6. Politically, the end of the great confrontation between international Leninism and western liberal values makes Africa more, not less, relevant to the kind of world we and our children are going to live in. The remaining global fault-line is that which separates the rich white (and, increasingly, brown or honorary white) section of humanity from the poor and mainly black. It is this division more than any other which now threatens future conflict, insecurity, violence and destruction. How this explosive incongruity comes to be resolved – bloodily or peacefully – will depend significantly on events in Africa. The escalating clash between western values and radical Islam, which is in part a function of the rich/poor, white/black divide, will also play itself out in Africa among other areas: the seeds of that conflict have already been planted, the first shoots manifestly appearing. It is difficult to see how a western country which aspires to a global role can contemplate even partial withdrawal of interest from one of the two or three most pressing issues of our generation; disclaim its responsibility for carrying its share of the burden; or seek to reduce its ability to play a part in bringing about a resolution of the next act in the drama.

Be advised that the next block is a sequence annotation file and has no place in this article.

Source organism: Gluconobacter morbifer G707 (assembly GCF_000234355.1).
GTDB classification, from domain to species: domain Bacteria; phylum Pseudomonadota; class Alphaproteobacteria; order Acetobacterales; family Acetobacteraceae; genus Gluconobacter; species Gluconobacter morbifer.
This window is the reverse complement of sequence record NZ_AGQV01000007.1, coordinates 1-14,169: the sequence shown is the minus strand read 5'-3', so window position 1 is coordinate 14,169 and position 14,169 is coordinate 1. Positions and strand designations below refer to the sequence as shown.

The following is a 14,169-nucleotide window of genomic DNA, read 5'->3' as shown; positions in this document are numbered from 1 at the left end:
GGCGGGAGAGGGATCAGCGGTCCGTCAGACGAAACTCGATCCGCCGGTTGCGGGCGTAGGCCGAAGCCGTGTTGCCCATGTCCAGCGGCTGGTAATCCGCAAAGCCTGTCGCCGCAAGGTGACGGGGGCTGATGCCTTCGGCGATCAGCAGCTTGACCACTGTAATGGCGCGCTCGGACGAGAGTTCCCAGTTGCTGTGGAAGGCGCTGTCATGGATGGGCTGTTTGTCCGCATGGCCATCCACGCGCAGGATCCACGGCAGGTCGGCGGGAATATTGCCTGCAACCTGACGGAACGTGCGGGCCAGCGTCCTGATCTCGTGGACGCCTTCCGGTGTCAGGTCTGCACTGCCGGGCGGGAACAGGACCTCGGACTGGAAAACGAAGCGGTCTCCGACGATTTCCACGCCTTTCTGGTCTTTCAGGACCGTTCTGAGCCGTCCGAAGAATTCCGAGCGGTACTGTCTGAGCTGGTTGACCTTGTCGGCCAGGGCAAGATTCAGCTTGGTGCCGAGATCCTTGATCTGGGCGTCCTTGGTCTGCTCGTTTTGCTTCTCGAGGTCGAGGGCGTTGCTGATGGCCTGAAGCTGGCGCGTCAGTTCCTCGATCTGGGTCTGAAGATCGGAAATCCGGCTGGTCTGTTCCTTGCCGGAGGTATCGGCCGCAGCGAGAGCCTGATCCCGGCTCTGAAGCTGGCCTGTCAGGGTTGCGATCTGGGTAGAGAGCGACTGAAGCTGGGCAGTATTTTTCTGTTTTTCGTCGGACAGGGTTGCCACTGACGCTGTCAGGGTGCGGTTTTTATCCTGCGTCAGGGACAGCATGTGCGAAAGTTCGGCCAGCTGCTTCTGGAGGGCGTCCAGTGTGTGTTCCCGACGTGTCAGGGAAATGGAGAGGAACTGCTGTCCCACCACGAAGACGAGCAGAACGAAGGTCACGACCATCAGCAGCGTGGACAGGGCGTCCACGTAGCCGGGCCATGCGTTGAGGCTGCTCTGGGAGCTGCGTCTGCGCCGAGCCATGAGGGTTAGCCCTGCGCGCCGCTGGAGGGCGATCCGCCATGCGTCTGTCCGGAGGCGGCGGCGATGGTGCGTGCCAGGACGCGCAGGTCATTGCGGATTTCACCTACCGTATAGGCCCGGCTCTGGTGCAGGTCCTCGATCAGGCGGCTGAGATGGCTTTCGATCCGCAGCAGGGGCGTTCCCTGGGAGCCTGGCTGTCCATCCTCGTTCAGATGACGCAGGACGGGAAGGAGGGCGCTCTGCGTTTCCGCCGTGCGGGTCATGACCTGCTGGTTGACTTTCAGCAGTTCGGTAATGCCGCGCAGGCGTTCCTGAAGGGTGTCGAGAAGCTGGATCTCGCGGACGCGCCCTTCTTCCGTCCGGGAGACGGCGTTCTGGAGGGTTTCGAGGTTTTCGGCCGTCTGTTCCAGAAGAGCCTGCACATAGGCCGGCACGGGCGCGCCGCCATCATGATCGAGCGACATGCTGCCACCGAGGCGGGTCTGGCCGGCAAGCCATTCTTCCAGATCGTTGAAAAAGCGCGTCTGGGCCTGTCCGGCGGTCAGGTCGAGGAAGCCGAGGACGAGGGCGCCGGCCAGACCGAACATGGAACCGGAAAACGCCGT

7. Finally, we have to consider the potential for a wide-spread economic and social collapse in Africa. Recent events in Ethiopia, the Sudan, Somalia and (especially) Liberia are a grim warning. The west, through the IMF and World Bank, has proved unexpectedly successful in coaxing and threatening a string of African governments into adopting programmes of structural adjustment, designed to remedy the most glaring deficiencies of economic management and distortion. But as experience of structural adjustment in Africa grows, it becomes increasingly apparent that without some early and perceptible benefits for ordinary people, these programmes rapidly become politically unsustainable: and that early and perceptible benefits can be produced only with extensive outside assistance. Our admirable policies of encouraging responsible and democratic government in Africa actually reduce the chances of African governments having the necessary tenacity or political backing to sustain painful austerity programmes over the length of time required for them to succeed. There is at last in Africa an almost universal realisation of the calamitous mistakes and